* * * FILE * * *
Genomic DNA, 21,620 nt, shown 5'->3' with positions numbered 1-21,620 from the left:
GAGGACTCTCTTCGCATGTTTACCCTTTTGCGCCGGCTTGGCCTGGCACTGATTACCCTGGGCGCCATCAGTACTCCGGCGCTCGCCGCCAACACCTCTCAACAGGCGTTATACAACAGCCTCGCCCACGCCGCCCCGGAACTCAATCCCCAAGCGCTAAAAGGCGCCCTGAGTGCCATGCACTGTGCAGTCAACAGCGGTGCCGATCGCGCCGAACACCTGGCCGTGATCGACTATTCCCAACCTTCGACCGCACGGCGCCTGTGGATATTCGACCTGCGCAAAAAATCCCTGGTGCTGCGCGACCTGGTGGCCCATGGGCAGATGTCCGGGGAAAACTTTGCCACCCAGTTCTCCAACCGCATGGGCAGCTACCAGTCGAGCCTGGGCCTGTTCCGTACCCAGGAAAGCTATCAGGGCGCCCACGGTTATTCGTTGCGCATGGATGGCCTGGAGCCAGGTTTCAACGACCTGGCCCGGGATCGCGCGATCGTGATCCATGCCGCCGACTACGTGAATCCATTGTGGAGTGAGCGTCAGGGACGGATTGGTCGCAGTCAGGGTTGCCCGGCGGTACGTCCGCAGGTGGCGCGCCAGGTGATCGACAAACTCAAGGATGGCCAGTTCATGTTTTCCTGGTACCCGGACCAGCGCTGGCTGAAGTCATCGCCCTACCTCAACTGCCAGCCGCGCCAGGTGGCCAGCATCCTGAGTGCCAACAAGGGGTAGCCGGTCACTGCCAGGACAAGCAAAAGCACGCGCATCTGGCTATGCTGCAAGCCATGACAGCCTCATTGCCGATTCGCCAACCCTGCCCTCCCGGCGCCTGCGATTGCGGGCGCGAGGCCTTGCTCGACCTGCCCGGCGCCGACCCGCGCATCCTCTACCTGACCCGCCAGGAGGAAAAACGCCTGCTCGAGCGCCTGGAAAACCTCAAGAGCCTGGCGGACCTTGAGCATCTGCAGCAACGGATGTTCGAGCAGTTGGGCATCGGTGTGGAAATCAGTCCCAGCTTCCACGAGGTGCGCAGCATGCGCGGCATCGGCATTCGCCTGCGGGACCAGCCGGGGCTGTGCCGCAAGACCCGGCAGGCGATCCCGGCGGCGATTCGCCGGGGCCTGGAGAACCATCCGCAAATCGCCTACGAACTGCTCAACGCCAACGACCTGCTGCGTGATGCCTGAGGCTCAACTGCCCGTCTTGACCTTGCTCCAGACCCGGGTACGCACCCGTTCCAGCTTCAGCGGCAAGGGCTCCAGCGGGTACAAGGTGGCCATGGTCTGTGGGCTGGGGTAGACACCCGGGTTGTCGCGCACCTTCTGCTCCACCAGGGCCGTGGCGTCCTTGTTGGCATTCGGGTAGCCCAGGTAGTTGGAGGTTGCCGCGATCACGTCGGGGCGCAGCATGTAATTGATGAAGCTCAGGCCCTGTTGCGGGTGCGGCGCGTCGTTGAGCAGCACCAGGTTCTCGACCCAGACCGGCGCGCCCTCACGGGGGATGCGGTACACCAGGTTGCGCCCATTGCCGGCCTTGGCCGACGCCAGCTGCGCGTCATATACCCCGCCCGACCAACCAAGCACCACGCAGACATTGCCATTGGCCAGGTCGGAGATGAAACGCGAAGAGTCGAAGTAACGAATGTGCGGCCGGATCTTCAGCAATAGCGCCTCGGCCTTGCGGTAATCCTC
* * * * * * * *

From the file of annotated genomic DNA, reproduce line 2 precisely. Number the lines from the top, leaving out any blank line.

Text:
GAGGACTCTCTTCGCATGTTTACCCTTTTGCGCCGGCTTGGCCTGGCACTGATTACCCTGGGCGCCATCAGTACTCCGGCGCTCGCCGCCAACACCTCTCAACAGGCGTTATACAACAGCCTCGCCCACGCCGCCCCGGAACTCAATCCCCAAGCGCTAAAAGGCGCCCTGAGTGCCATGCACTGTGCAGTCAACAGCGGTGCCGATCGCGCCGAACACCTGGCCGTGATCGACTATTCCCAACCTTCGACCGCACGGCGCCTGTGGATATTCGACCTGCGCAAAAAATCCCTGGTGCTGCGCGACCTGGTGGCCCATGGGCAGATGTCCGGGGAAAACTTTGCCACCCAGTTCTCCAACCGCATGGGCAGCTACCAGTCGAGCCTGGGCCTGTTCCGTACCCAGGAAAGCTATCAGGGCGCCCACGGTTATTCGTTGCGCATGGATGGCCTGGAGCCAGGTTTCAACGACCTGGCCCGGGATCGCGCGATCGTGATCCATGCCGCCGACTACGTGAATCCATTGTGGAGTGAGCGTCAGGGACGGATTGGTCGCAGTCAGGGTTGCCCGGCGGTACGTCCGCAGGTGGCGCGCCAGGTGATCGACAAACTCAAGGATGGCCAGTTCATGTTTTCCTGGTACCCGGACCAGCGCTGGCTGAAGTCATCGCCCTACCTCAACTGCCAGCCGCGCCAGGTGGCCAGCATCCTGAGTGCCAACAAGGGGTAGCCGGTCACTGCCAGGACAAGCAAAAGCACGCGCATCTGGCTATGCTGCAAGCCATGACAGCCTCATTGCCGATTCGCCAACCCTGCCCTCCCGGCGCCTGCGATTGCGGGCGCGAGGCCTTGCTCGACCTGCCCGGCGCCGACCCGCGCATCCTCTACCTGACCCGCCAGGAGGAAAAACGCCTGCTCGAGCGCCTGGAAAACCTCAAGAGCCTGGCGGACCTTGAGCATCTGCAGCAACGGATGTTCGAGCAGTTGGGCATCGGTGTGGAAATCAGTCCCAGCTTCCACGAGGTGCGCAGCATGCGCGGCATCGGCATTCGCCTGCGGGACCAGCCGGGGCTGTGCCGCAAGACCCGGCAGGCGATCCCGGCGGCGATTCGCCGGGGCCTGGAGAACCATCCGCAAATCGCCTACGAACTGCTCAACGCCAACGACCTGCTGCGTGATGCCTGAGGCTCAACTGCCCGTCTTGACCTTGCTCCAGACCCGGGTACGCACCCGTTCCAGCTTCAGCGGCAAGGGCTCCAGCGGGTACAAGGTGGCCATGGTCTGTGGGCTGGGGTAGACACCCGGGTTGTCGCGCACCTTCTGCTCCACCAGGGCCGTGGCGTCCTTGTTGGCATTCGGGTAGCCCAGGTAGTTGGAGGTTGCCGCGATCACGTCGGGGCGCAGCATGTAATTGATGAAGCTCAGGCCCTGTTGCGGGTGCGGCGCGTCGTTGAGCAGCACCAGGTTCTCGACCCAGACCGGCGCGCCCTCACGGGGGATGCGGTACACCAGGTTGCGCCCATTGCCGGCCTTGGCCGACGCCAGCTGCGCGTCATATACCCCGCCCGACCAACCAAGCACCACGCAGACATTGCCATTGGCCAGGTCGGAGATGAAACGCGAAGAGTCGAAGTAACGAATGTGCGGCCGGATCTTCAGCAATAGCGCCTCGGCCTTGCGGTAATCCTC